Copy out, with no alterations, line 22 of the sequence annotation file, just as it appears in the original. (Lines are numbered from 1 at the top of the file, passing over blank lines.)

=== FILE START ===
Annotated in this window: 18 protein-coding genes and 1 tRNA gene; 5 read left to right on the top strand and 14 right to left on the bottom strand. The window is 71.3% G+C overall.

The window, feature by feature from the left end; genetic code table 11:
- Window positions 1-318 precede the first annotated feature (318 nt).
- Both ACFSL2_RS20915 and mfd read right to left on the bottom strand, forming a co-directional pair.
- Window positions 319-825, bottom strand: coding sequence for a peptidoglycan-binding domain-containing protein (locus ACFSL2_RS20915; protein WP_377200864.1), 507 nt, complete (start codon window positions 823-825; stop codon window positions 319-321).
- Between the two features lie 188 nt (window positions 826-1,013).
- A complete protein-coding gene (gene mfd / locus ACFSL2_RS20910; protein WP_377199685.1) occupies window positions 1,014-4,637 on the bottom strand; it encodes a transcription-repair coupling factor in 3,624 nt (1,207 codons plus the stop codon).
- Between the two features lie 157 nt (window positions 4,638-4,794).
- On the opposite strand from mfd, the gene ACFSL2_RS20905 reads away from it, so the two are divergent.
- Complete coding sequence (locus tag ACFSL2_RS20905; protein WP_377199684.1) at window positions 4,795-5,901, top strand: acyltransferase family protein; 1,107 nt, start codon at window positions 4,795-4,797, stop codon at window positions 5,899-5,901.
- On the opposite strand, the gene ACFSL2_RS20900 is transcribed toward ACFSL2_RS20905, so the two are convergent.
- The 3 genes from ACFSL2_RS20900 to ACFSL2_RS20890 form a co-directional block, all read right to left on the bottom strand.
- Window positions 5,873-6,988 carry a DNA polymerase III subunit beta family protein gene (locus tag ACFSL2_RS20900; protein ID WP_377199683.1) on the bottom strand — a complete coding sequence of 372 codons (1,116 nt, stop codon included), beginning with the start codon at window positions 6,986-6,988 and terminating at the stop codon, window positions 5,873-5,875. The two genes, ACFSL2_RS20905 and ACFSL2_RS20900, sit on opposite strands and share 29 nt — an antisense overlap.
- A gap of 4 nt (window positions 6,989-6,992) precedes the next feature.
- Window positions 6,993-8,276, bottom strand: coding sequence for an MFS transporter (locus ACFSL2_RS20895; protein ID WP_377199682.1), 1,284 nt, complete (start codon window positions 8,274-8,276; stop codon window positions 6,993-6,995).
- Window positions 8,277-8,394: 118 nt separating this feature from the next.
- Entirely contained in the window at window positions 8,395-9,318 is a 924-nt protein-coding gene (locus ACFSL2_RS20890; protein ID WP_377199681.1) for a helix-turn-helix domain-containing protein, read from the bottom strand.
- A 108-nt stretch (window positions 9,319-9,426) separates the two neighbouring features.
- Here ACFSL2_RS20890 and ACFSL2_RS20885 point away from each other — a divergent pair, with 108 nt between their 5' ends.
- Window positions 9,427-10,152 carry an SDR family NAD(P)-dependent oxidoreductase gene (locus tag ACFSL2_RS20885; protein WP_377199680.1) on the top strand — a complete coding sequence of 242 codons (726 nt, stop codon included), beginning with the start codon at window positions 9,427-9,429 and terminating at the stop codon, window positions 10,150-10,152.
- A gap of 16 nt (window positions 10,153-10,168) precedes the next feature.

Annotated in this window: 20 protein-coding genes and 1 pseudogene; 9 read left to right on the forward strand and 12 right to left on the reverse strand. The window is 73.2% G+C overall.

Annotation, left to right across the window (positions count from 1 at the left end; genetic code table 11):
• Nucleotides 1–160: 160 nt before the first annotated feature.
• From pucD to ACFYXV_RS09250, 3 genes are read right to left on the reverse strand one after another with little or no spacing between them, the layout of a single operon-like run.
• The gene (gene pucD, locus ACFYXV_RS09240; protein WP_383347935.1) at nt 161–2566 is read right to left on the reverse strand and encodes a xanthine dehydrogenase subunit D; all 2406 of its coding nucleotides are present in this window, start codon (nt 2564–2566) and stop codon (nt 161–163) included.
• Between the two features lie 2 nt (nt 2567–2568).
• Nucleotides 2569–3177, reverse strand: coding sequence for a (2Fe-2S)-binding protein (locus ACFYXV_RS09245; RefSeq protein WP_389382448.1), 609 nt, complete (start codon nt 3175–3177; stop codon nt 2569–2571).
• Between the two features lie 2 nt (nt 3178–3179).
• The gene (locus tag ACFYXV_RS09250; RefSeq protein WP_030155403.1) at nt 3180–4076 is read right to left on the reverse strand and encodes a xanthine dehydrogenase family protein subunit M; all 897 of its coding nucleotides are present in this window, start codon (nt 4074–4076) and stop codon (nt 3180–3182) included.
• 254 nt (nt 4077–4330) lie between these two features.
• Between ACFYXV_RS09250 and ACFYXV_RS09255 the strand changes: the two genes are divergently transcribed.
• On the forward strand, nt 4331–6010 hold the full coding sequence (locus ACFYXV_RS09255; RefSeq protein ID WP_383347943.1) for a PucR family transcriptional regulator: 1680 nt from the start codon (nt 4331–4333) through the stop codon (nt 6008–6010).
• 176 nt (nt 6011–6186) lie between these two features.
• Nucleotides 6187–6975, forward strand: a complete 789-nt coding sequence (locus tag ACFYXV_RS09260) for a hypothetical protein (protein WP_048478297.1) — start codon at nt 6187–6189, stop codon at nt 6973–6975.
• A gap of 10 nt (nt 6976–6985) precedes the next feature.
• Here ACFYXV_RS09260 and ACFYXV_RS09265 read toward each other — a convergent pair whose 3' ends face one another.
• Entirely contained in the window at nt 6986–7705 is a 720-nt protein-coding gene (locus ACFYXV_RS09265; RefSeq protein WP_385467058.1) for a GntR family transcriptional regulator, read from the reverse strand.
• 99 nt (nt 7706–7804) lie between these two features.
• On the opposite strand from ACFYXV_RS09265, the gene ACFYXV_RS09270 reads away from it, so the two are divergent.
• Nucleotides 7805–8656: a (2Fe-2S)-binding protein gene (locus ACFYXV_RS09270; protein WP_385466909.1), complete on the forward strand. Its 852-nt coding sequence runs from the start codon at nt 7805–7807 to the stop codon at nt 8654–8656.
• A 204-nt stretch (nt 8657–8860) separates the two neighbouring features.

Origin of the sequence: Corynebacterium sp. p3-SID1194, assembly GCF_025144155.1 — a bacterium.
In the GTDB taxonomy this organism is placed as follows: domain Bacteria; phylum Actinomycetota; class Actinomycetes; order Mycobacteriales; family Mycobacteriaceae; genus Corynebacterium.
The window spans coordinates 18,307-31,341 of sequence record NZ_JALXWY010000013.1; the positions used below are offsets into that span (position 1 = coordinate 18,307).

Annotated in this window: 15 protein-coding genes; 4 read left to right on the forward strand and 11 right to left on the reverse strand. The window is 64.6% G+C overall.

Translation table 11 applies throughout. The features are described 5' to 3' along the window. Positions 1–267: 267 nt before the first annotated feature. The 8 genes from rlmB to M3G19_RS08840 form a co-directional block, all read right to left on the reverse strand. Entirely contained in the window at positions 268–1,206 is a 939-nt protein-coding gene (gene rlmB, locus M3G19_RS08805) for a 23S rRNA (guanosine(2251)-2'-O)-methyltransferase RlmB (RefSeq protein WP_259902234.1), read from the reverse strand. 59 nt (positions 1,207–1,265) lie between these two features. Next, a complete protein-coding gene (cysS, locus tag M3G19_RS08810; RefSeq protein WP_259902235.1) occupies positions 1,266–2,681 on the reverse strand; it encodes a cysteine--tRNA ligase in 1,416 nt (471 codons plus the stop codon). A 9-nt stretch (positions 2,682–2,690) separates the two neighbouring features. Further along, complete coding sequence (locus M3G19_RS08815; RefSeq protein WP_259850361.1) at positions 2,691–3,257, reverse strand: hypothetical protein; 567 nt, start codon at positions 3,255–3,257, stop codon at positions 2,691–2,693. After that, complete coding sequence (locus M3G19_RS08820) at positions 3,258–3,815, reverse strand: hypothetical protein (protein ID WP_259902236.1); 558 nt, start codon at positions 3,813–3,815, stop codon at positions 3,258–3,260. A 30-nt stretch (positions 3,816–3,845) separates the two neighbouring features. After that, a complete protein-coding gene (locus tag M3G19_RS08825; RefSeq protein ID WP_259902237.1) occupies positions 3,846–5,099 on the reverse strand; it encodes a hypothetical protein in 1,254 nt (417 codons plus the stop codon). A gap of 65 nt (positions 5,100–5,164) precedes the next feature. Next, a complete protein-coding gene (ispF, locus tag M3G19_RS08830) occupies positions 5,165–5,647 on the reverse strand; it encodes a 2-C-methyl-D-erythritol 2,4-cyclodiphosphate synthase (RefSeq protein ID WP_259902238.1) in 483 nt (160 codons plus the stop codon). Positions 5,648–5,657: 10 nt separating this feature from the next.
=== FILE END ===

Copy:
Annotated in this window: 20 protein-coding genes and 1 pseudogene; 9 read left to right on the forward strand and 12 right to left on the reverse strand. The window is 73.2% G+C overall.